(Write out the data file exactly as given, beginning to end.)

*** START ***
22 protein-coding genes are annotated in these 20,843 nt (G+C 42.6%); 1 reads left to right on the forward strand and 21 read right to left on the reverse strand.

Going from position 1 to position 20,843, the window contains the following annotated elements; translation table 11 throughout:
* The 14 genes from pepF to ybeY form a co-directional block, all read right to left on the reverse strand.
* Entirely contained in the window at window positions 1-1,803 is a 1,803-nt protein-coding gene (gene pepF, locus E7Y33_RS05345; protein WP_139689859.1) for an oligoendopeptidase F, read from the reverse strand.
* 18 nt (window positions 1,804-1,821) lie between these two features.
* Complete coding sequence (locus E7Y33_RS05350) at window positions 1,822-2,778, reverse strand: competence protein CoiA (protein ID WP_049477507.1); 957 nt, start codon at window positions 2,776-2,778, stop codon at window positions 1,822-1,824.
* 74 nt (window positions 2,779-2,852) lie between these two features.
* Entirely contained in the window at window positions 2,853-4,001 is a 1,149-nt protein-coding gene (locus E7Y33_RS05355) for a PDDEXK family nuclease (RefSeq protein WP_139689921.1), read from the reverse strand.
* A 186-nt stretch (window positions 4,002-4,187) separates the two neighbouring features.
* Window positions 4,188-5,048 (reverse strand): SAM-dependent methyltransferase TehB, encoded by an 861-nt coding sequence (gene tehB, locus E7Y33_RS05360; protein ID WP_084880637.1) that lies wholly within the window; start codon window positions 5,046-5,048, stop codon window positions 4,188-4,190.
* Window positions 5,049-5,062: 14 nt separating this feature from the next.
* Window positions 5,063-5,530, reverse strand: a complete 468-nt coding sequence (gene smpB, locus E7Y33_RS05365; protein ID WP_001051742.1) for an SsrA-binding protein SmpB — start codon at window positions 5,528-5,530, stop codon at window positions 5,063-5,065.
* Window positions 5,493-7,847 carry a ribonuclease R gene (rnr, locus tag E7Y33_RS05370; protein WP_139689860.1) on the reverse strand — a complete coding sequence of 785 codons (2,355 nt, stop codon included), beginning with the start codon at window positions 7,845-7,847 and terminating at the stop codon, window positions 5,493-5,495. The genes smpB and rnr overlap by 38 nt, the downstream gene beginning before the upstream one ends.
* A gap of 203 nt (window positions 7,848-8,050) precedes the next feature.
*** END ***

22 protein-coding genes are annotated in these 20,843 nt (G+C 42.6%); 1 reads left to right on the forward strand and 21 read right to left on the reverse strand.

Going from position 1 to position 20,843, the window contains the following annotated elements; translation table 11 throughout:
* The 14 genes from pepF to ybeY form a co-directional block, all read right to left on the reverse strand.
* Entirely contained in the window at window positions 1-1,803 is a 1,803-nt protein-coding gene (gene pepF, locus E7Y33_RS05345; protein WP_139689859.1) for an oligoendopeptidase F, read from the reverse strand.
* 18 nt (window positions 1,804-1,821) lie between these two features.
* Complete coding sequence (locus E7Y33_RS05350) at window positions 1,822-2,778, reverse strand: competence protein CoiA (protein ID WP_049477507.1); 957 nt, start codon at window positions 2,776-2,778, stop codon at window positions 1,822-1,824.
* 74 nt (window positions 2,779-2,852) lie between these two features.
* Entirely contained in the window at window positions 2,853-4,001 is a 1,149-nt protein-coding gene (locus E7Y33_RS05355) for a PDDEXK family nuclease (RefSeq protein WP_139689921.1), read from the reverse strand.
* A 186-nt stretch (window positions 4,002-4,187) separates the two neighbouring features.
* Window positions 4,188-5,048 (reverse strand): SAM-dependent methyltransferase TehB, encoded by an 861-nt coding sequence (gene tehB, locus E7Y33_RS05360; protein ID WP_084880637.1) that lies wholly within the window; start codon window positions 5,046-5,048, stop codon window positions 4,188-4,190.
* Window positions 5,049-5,062: 14 nt separating this feature from the next.
* Window positions 5,063-5,530, reverse strand: a complete 468-nt coding sequence (gene smpB, locus E7Y33_RS05365; protein ID WP_001051742.1) for an SsrA-binding protein SmpB — start codon at window positions 5,528-5,530, stop codon at window positions 5,063-5,065.
* Window positions 5,493-7,847 carry a ribonuclease R gene (rnr, locus tag E7Y33_RS05370; protein WP_139689860.1) on the reverse strand — a complete coding sequence of 785 codons (2,355 nt, stop codon included), beginning with the start codon at window positions 7,845-7,847 and terminating at the stop codon, window positions 5,493-5,495. The genes smpB and rnr overlap by 38 nt, the downstream gene beginning before the upstream one ends.
* A gap of 203 nt (window positions 7,848-8,050) precedes the next feature.